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The New Consumption Era1

The New Consumption Era1 The New Consumption Era· HERBERT W. HESS artistry. Such a vision which a surplus "Consumption absolute is the end, crown and perfection of production; and wise consumption economy suggests requires economic think­ is a far more difficult art than wise production. ing of the highest order. It challenges busi­ The wealth of a nation is to be estimated only ness capacity to develop group mentalities by what it consumes. As consumption is the end to translate economic goods "as such" into and aim of production, so life is the end and aim of consumption."-John Ruskin the final service for all which they are capa­ ble of performing. Our present search is for * * * * such an expression of co-ordinated business "A machine culture on the world has failed thus far to integrate the work and discipline of enterprise as will enable the entrepreneur to productive labor with man's imaginative life. accomplish this at a profit. Though machinery has restandardized many ex­ Under the guidance and skill of the engi­ ternals, such as clothes, advertising, sports, neer, the influence of science in the produc­ house furnishing, slang and politics, though it tion of goods has tended to reduce http://www.deepdyve.com/assets/images/DeepDyve-Logo-lg.png American Marketing Journal SAGE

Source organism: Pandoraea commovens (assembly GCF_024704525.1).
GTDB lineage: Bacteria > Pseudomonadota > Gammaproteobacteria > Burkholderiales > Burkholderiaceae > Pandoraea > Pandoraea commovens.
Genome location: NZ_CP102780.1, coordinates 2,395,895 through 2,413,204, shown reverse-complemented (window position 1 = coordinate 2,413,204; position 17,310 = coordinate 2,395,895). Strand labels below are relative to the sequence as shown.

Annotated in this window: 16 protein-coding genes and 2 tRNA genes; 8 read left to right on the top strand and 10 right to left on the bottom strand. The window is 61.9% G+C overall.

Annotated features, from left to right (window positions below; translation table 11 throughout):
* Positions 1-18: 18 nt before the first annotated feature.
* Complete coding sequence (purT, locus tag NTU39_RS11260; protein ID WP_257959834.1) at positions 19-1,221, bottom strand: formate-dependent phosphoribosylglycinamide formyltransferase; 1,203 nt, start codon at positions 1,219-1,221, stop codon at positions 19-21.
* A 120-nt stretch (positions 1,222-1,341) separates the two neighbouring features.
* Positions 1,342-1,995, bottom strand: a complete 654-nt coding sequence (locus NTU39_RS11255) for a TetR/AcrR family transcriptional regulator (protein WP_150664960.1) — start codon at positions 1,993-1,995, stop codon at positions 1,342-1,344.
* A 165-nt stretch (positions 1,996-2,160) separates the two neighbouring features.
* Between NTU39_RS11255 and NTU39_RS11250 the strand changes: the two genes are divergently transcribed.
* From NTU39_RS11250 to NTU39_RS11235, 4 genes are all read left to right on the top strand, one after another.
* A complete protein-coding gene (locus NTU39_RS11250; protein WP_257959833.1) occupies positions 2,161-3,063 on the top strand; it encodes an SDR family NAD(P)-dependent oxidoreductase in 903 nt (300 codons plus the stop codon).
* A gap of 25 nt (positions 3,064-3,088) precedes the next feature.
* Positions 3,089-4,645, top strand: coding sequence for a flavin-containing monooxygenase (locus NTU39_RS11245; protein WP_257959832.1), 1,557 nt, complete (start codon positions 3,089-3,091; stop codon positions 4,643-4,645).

The New Consumption Era1

American Marketing Journal , Volume amj-2 (1): 10 – Jan 1, 1935

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Publisher
SAGE
Copyright
© 1935 American Marketing Association
ISSN
0193-1806
eISSN
1547-7185
DOI
10.1177/002224293500200103
Publisher site
See Article on Publisher Site

Abstract

The New Consumption Era· HERBERT W. HESS artistry. Such a vision which a surplus "Consumption absolute is the end, crown and perfection of production; and wise consumption economy suggests requires economic think­ is a far more difficult art than wise production. ing of the highest order. It challenges busi­ The wealth of a nation is to be estimated only ness capacity to develop group mentalities by what it consumes. As consumption is the end to translate economic goods "as such" into and aim of production, so life is the end and aim of consumption."-John Ruskin the final service for all which they are capa­ ble of performing. Our present search is for * * * * such an expression of co-ordinated business "A machine culture on the world has failed thus far to integrate the work and discipline of enterprise as will enable the entrepreneur to productive labor with man's imaginative life. accomplish this at a profit. Though machinery has restandardized many ex­ Under the guidance and skill of the engi­ ternals, such as clothes, advertising, sports, neer, the influence of science in the produc­ house furnishing, slang and politics, though it tion of goods has tended to reduce

Journal

American Marketing JournalSAGE

Published: Jan 1, 1935

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